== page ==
The story is about Shadow, a man who is just coming out of a three year stint in prison which he earned in a barroom fight over his wife, Laura. Circumstances limit Shadow's options and connect him with a strange character who calls himself Wednesday. Through this connection Shadow meets a series of people and gods who are choosing sides. Many odd things happen during the course of Shadow's journey. They can all be explained after some thought. I think this novel is best for people who enjoy that process.

Shadow's story is the main plot of the novel, but Neil Gaiman included a number of back stories of gods and the people who worship them. These seemed out of place at times, because I wasn't ready for a break from Shadow. But they made sense in the long run.

There are references to Christianity in the text, but no more than any other religion. When the god Easter plays a role in the story, this is the pagan Easter from which the Christian holiday took its name. The religions emphasized the most seem to be from Native American traditions.

American Gods is a perfect book to discuss after reading, so it would be a good choice for a book club.

Steve Lindahl – author of Motherless Soul and White Horse Regressions ( )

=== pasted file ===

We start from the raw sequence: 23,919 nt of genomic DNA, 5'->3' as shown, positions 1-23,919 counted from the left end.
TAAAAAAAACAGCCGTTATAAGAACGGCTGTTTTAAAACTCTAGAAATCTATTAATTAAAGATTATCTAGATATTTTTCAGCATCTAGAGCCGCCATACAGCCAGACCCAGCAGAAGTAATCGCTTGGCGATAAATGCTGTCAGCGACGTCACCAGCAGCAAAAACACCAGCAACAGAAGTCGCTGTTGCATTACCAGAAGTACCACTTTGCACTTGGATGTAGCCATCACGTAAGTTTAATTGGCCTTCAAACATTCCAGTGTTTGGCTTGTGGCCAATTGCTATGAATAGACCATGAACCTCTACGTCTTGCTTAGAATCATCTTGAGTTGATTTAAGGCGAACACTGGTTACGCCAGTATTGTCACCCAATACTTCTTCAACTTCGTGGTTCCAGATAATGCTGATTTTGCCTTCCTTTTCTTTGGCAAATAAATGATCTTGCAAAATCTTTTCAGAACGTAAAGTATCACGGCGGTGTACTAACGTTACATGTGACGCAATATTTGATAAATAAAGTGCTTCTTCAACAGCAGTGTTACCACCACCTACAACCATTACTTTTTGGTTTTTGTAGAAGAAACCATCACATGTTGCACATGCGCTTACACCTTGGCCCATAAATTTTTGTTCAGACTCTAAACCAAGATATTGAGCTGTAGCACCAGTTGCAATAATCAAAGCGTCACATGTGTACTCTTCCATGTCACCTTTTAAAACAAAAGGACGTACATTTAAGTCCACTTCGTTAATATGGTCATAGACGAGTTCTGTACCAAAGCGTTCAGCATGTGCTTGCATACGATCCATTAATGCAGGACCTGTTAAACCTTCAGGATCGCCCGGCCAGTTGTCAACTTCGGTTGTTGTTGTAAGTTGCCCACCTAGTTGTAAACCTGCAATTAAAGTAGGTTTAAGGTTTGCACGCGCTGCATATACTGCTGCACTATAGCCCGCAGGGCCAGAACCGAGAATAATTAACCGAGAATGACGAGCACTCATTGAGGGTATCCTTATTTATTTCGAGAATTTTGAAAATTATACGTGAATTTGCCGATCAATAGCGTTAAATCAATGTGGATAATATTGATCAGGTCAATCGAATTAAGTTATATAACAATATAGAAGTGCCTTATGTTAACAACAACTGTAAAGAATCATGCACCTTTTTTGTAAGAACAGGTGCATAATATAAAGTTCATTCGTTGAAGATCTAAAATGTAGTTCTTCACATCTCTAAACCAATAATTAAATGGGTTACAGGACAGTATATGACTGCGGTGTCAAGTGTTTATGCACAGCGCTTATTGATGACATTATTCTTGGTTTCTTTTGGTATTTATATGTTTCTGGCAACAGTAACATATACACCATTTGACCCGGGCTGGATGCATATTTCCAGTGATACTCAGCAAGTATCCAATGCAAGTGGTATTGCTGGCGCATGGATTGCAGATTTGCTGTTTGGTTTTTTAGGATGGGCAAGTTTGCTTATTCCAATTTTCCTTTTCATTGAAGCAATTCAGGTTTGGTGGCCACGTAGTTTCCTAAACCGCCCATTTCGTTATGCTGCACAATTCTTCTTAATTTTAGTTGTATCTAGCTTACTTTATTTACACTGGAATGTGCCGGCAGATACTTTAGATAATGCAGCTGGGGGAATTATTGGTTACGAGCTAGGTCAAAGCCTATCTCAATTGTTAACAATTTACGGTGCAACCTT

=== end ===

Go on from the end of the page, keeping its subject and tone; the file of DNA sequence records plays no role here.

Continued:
SteveLindahl | Jul 16, 2015 |
4/5 stars
I post all my reviews to athroneofbooks.booklikes.com

This book was an adventure, filled with so much going on at once it took me much longer than the average book to get through. It’s a book riddled with crazy characters, humorous dialogue, and surprises that were well thought out by Gaiman. It’s one of those books where I felt rewarded in the end and I will think about for quite a while after finishing. I think this is one you owe it to yourself to read and love, so I’m not going into much detail in the review. I will however share some of my favorite quotes below because this book had some gems:
 
“You shine like a beacon in a dark world.”
 
“The really dangerous people believe that they are doing whatever they are doing solely and only because it is without question the right thing to do. And that is what makes them dangerous.”
 
Fiction allows us to slip into these other heads, these other places, and look out through other eyes. And then in the tale we stop before we die, or we die vicariously and unharmed, and in the world beyond the tale we turn the page or close the book, and we resume our lives. ( )
  MarandaNicole | Jul 15, 2015 |
This is a big book with a lot going on. This book has received many awards ranging in category from horror (The Bram Stoker Award) to Sci-Fi (Nebula) and through to the World Fantasy Awards. That in itself is a fine example of the various genres this book encompasses, so I don’t even know how to begin to summarize it in a few sentences for a review.